Antibiotics & Nerve Damage: Fluoroquinolone and Peripheral Neuropathy
Fluoroquinolone are some the most commonly prescribed antibiotics. They can prevent and treat various illnesses, including sinus, respiratory, urinary and ear infections. In 2011, patients were prescribed one of these antibiotics more than 23 million times. Unfortunately, fluoroquinolones can be a harmful drug linked to peripheral neuropathy, a nerve disorder of the arms or legs.
What is Peripheral Neuropathy?
Peripheral neuropathy presents itself when the nerves intended to send messages throughout the body, brain and spinal cord are damaged. The connection is obstructed, causing different symptoms depending where the damage occurred. Symptoms generally include shooting pain, tingling, numbness or burning in the arms or legs.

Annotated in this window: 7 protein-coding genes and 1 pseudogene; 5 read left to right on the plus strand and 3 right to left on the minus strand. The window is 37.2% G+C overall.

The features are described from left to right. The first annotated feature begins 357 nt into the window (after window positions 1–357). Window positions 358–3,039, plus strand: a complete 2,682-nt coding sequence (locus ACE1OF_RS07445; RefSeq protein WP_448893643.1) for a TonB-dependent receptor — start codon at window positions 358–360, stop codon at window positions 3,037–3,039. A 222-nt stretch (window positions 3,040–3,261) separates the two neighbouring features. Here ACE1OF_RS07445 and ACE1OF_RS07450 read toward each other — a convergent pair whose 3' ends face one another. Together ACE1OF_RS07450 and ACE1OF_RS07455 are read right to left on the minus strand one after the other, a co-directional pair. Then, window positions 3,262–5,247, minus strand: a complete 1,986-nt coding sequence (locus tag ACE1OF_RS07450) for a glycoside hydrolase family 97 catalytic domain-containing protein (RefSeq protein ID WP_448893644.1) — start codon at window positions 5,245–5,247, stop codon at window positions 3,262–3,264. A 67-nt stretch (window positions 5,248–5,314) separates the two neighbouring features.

The effects can be sudden as a few days after someone starts taking fluoroquinolones or happen at any point throughout the treatment, according to the Food and Drug Administration. After treatment ends, the symptoms can persist for years and in some cases become permanent.
The specific brand name drugs that are associated with an increased risk of peripheral neuropathy are Avelox, Levaquin and Cipro. They pose the greatest danger when taken orally or by injection.
In 2013, the FDA announced the side effect warnings included weren’t adequate for the risk and possible level of damage.
- Ciprofloxacin (Cipro)
- Levofloxacin (Levaquin)
- Moxifloxacin (Avelox)
- Urinary tract infections (UTIs)
- Sinus infections
- Respiratory infections
- Ear infections
- Nerve pain
- Burning sensation
- Tickling or tingling sensation